RT seems attractive in that you don't have an operation and it's all out-patient.  But it seemed like hard work and wouldn't start for 3 months when it becomes 5 days a week for 6 weeks plus on-going hormone treatment and possible side effects on your colon and long term risks.  I don't know much about RT so I hope writing those things about the op doesn't paint it worse than it is.  Your Gleason and margin aren't too relevant once you've had RT but it might have been relevant before the treatment so it's good to know if the risk is lower.  Basically you've lost that evidence.  Also once you've had RT you don't get any more, whereas a person having an op can have RT for salvage and pain relief.

I decided I would sleep for 3 hours and wake and it would be largely over.  That's how it was.  I was fortunate in having no pain from the moment I woke and the morning after was walking round. Basically I hid away for a week to get great healing, with my wife driving me round and sometimes feeling a bit amused about wearing a catheter and a bag and no-one knowing.  I've never regretted it and my only worry is it might come back which is something we all have forever,  you think you could be lucky and that gets you over it.  Although I still have significant ED but have taken no treatment for it and expect it to come back to some measure.

I haven't painted too rosy a picture but have given my opinion, hope that is some help or may stimulate another opinion.

Regards

Edited by member 30 Jul 2018 at 23:47  | Reason: Not specified

User
Posted 31 Jul 2018 at 00:55
Hi John,

As you have realized, there are pros and cons to each form of treatment and to get a better idea of these I also recommend you download or obtain from the publications section of this charity a hard copy of the 'Toolkit'

Incidentally, if the RT being offered is External Beam, it is sometimes administered in 20 higher doses (called fractions) rather than the more largely given standard 37 fractions each of 2Gy. This obviously reduces the number of attendances, one of the drawbacks to RT. However, it is becoming more usual for HT to be given for 6 months prior to RT and often for anything up to 3 years after RT depending on circumstances and response. Brachytherapy (Low or High Dose) is another way of administering RT and involves an operation. The need for 20 or more fractions of EBRT is therefore avoided, although sometimes Brachytherapy is augmented by a fewer fractions of EBRT. Brachytherapy is becoming more widely adopted but not all hospitals offer it.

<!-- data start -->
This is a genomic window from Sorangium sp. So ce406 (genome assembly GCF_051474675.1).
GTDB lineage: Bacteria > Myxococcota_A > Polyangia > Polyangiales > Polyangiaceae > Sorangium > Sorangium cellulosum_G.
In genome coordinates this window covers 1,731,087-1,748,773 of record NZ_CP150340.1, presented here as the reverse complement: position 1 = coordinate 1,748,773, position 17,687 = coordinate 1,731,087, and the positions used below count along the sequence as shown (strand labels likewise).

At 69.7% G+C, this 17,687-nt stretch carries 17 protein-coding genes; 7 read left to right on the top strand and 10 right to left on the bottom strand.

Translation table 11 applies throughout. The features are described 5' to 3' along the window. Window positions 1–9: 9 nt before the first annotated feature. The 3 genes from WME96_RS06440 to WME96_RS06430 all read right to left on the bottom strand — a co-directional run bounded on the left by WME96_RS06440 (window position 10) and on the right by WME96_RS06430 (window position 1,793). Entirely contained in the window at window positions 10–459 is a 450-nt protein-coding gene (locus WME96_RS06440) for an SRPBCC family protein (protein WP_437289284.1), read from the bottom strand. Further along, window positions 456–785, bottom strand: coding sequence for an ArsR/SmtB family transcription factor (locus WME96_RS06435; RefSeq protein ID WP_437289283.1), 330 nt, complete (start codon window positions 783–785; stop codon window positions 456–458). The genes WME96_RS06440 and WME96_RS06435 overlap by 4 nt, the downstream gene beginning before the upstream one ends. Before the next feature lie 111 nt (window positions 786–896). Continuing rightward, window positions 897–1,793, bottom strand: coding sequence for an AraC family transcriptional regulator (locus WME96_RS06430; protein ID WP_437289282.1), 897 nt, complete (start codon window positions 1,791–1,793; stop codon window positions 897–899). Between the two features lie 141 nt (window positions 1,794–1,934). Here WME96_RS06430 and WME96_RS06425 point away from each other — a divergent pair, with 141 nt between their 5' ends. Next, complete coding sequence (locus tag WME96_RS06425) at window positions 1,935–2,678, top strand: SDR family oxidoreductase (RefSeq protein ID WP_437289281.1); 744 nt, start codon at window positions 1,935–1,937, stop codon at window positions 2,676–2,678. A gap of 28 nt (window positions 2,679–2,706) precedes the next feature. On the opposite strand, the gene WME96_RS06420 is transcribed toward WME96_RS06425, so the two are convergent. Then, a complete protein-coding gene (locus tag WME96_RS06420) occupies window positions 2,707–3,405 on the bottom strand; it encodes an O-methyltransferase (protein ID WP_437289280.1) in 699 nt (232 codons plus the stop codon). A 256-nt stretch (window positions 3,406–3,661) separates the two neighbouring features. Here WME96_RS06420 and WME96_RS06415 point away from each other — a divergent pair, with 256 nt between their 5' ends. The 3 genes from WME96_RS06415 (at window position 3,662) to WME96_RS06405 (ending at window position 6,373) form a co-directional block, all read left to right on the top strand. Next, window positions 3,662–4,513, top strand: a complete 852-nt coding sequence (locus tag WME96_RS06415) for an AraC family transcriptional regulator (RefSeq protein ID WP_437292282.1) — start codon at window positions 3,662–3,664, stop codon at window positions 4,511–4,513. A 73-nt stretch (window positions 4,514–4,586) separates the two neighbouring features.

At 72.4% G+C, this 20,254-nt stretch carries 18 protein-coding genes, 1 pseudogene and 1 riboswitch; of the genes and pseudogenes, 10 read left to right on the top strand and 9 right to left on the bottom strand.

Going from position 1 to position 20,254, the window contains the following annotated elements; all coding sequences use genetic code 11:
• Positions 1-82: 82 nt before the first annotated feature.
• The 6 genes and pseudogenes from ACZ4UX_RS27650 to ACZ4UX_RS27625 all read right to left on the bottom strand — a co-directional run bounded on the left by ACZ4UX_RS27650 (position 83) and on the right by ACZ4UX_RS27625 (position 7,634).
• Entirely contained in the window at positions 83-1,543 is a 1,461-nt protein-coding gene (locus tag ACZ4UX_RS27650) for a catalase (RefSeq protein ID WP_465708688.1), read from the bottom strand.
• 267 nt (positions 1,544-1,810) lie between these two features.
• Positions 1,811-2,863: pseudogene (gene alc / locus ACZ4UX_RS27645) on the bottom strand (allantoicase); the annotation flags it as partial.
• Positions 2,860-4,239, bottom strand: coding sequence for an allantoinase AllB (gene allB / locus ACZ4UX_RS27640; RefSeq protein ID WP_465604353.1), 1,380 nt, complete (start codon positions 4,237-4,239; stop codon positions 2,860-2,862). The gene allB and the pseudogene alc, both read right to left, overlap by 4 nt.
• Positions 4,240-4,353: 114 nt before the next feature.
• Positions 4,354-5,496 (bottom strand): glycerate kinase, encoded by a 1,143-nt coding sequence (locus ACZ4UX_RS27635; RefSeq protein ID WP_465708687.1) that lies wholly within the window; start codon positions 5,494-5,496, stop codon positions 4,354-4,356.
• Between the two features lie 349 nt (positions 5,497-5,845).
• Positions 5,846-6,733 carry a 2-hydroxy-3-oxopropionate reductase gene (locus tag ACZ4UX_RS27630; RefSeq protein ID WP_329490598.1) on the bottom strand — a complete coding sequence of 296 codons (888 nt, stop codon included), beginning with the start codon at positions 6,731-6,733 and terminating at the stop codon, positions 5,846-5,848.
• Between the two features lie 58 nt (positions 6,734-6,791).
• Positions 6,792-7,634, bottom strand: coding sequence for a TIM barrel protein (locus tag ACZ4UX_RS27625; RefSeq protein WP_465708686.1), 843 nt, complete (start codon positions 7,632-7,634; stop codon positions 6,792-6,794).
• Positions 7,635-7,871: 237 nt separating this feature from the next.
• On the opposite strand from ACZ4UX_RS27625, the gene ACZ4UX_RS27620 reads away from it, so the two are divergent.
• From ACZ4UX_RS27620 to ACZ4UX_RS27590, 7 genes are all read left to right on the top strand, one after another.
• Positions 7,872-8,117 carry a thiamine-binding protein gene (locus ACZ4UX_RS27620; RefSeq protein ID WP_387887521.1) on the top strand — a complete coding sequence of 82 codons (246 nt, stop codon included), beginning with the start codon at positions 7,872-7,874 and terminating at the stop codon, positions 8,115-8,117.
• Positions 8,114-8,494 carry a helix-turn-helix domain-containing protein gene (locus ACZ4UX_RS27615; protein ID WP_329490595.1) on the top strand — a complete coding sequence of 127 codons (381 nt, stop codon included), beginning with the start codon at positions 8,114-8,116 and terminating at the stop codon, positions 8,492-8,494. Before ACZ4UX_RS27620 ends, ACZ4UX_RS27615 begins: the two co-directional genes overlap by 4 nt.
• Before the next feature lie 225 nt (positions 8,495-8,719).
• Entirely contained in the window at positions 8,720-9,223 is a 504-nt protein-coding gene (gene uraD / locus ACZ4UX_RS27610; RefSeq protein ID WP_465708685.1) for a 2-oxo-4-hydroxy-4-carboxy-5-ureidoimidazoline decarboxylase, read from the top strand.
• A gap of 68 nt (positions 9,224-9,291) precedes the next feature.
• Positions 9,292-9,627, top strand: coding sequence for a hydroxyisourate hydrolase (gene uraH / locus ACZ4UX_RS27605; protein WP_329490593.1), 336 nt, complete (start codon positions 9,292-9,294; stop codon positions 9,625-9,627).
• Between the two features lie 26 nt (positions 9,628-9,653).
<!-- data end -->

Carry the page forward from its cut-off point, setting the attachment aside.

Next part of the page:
Barry
User
Posted 31 Jul 2018 at 08:00

Ah!!! Choices, choices, choices!

We've all been there. Many of us are happy with our final choice, but nobody is sure it was the best one.

All I can suggest is take the advice of the consultant from an outcome point of view with the objective of getting cured. Very often we get advice from them which says both approaches are as good as each other

I was very similar to you, surgery, radiotherapy or active surveillance.

So which one to choose?

I listed all the side effects post treatment, if there were side effects during treatment, for me I just decided to grit my teeth.

I wrote down a list of the potential side effects of each in order of importance for me. That's got to be a personal decision, and a reflection of what is Important to you, and your attitude to risk.

When I did this, the factor with by far the greatest impact (,for me) was incontinence. So surgery was rejected at a very early stage.

It was a close call between AS or radiotherapy. 

However, I rejected AS because my character is to get it sorted if possible and not to spend my life wondering about what's going on down there.

So, radiotherapy it was for me.